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The wildlife of Bahrain is the flora and fauna of the archipelago of Bahrain, and is more varied than might be expected of this small group of islands in the Persian Gulf. Apart from a strip of the north and west of the main island, where crops such as potatoes are grown with irrigation, the land is arid. With a very hot dry summer, a mild winter, and brackish groundwater, the plants need adaptations in order to survive. Nevertheless, 196 species of higher plant have been recorded here, as well as about seventeen species of terrestrial mammals, many birds and reptiles, and a large number of migratory birds visit the islands in autumn and spring.
Bahrain is a group of islands on the western side of the Persian Gulf, approximately halfway between Saudi Arabia, 24 kilometres (15 mi) to the west and Qatar, 28 kilometres (17 mi) to the east. Bahrain Island is the largest island and is 55 kilometres (34 mi) long by 18 kilometres (11 mi) wide. It consists of a low plain with a central hill, the Mountain of Smoke, the highest point of which is 134 m (440 ft) above sea level. There are five further small islands and many islets. To the north lies the Persian Gulf, and to the south and west lies the Gulf of Bahrain, which has two connections to the Persian Gulf, one either side of Bahrain. Also part of Bahrain are the Hawar Islands, which lie close to the coast of Qatar and are about 16 kilometres (10 mi) southeast of the main islands. These were designated in 1997 as a Ramsar site, a wetland habitat of international importance for wildlife.
The climate is very hot in summer and rather cooler in winter, with an average temperature of 38 °C (100 °F) in August and 20 °C (68 °F) in January. Precipitation averages 71 millimetres (2.8 in) and falls in small amounts in winter.
The terrain is predominantly arid and agriculture is only possible on eight percent of the land area. Water is extracted from the Dammam Aquifer but this is becoming increasingly brackish and desalination plants are increasingly being used to provide fresh water.
195 species of higher plant have been recorded on the islands. 17 species of terrestrial mammal are found here as well as 14 species of reptile, a single species of amphibian and 54 species of fish. Many migratory birds visit the islands and 14 species of breeding bird have been recorded, of which 6 species are classified as "threatened". The only protected area in the country is the Al Areen Wildlife Park on Sakhir Island, a nature reserve and zoo. It was established in 1976 and covers a total area of 7 square kilometres (2.7 sq mi).
The north and west of the main island is where date palms, citrus trees and alfalfa are cultivated. In this irrigated region, many species of plant grow that are not present in the arid conditions prevailing elsewhere, where vegetation is more sparse. The Tree of life is a lone Prosopis cineraria tree some 400 years old growing on the site of an ancient fort, surrounded by desert.
The soils on the coast are home to salt-tolerant plants, many of which can secrete salt from glands on their surfaces. One of the commonest of these is the dwarf shrub Zygophyllum qatarense, which has many adaptations to suit the harsh environment. Further inland, perennial plants adapt to arid conditions by being dwarf or prostrate, being deciduous, having deep root systems, reducing their leaf surface area, and having thorns and hairs. Annual plants appear when rain falls, and pass through an accelerated life cycle to flower and set seed in a few weeks.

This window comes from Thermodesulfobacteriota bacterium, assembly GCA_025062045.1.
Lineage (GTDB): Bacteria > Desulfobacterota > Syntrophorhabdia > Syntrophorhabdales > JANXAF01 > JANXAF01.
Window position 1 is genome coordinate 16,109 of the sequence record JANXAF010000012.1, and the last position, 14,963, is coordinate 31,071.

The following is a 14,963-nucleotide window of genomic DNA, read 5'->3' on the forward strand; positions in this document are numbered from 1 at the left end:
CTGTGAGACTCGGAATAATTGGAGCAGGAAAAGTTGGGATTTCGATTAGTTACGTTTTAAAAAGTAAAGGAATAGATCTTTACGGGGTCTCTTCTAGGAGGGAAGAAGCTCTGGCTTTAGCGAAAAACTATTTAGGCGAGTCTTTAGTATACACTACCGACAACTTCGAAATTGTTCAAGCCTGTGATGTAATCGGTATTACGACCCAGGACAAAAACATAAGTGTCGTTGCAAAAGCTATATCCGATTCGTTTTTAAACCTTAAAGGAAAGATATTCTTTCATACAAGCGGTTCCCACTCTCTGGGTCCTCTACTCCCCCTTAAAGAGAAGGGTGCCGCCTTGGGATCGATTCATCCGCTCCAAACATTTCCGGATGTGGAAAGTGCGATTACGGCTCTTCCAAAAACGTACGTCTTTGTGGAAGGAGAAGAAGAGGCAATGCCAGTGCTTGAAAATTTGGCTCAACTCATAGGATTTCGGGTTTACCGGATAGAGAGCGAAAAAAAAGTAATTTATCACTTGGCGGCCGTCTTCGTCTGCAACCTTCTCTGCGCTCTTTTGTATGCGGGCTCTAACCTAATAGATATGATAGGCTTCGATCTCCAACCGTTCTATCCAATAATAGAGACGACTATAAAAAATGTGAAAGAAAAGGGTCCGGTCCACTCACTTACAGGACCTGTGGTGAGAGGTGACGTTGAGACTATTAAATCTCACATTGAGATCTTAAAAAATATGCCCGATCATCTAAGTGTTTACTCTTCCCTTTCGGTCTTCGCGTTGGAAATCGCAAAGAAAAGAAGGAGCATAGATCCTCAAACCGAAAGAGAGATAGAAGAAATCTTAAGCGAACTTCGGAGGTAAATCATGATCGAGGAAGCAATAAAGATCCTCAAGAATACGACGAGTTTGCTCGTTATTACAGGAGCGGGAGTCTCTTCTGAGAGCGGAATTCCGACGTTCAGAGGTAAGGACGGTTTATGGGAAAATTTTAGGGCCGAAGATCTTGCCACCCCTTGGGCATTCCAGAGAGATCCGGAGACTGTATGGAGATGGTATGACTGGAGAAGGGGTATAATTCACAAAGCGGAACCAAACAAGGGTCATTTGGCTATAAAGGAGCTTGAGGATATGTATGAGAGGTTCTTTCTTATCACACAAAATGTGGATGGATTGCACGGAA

The largest terrestrial mammal in Bahrain is the sand gazelle, over two hundred of which are resident on the privately owned island of Umm an Nasan, and others are present on Bahrain Island and the Hawar Islands. Other mammals include the Arabian hare, the desert hedgehog, the long-eared hedgehog and the Indian grey mongoose. The lesser Egyptian jerboa is a nocturnal desert resident, and bats living in Bahrain include the trident bat, naked-rumped tomb bat, Kuhl's pipistrelle and Rüppell's pipistrelle, though the latter has not been recorded in Bahrain since 1984. In close proximity to human habitations are found the black rat, brown rat, house mouse and Asian house shrew.
About 340 species of bird have been recorded in Bahrain, the majority being migrants on their way southwards in autumn and northwards in spring. There are a range of habitats to which they are attracted including cultivated areas, open countryside, marshes, mudflats and mangrove swamps. Visiting wetland birds include sandpipers, curlews and plovers, and the mangrove areas are favoured by egrets, herons, flamingoes, terns and gulls.
By contrast, the Hawar Islands have fewer habitat types and only about 60 migratory species have been recorded here. Many of these are seabirds and after the spring migrants have departed northwards, the breeding birds start to arrive. The Hawar Islands have been designated as an Important Bird and Biodiversity Area by BirdLife International. The main trigger species are the western reef heron, Socotra cormorant, white-cheeked tern, Saunders's tern and the Sooty falcon. It is also an important wintering area for the great crested grebe and the greater flamingo.
Goitered gazelle and Arabian oryx have been reintroduced to the Hawar Islands. The sea around the islands has extensive areas of seagrass and algae, and supports a variety of marine life including sea turtles and the largest aggregation of dugongs outside Australia. The extensive coral reefs around Bahrain are composed of coral species with a tolerance of high temperatures and high salinity levels. Nevertheless, some corals experienced bleaching in the summers of 1996 and 1998, and coral reefs in the area have been destroyed by dredging and by the increased level of sedimentation this causes.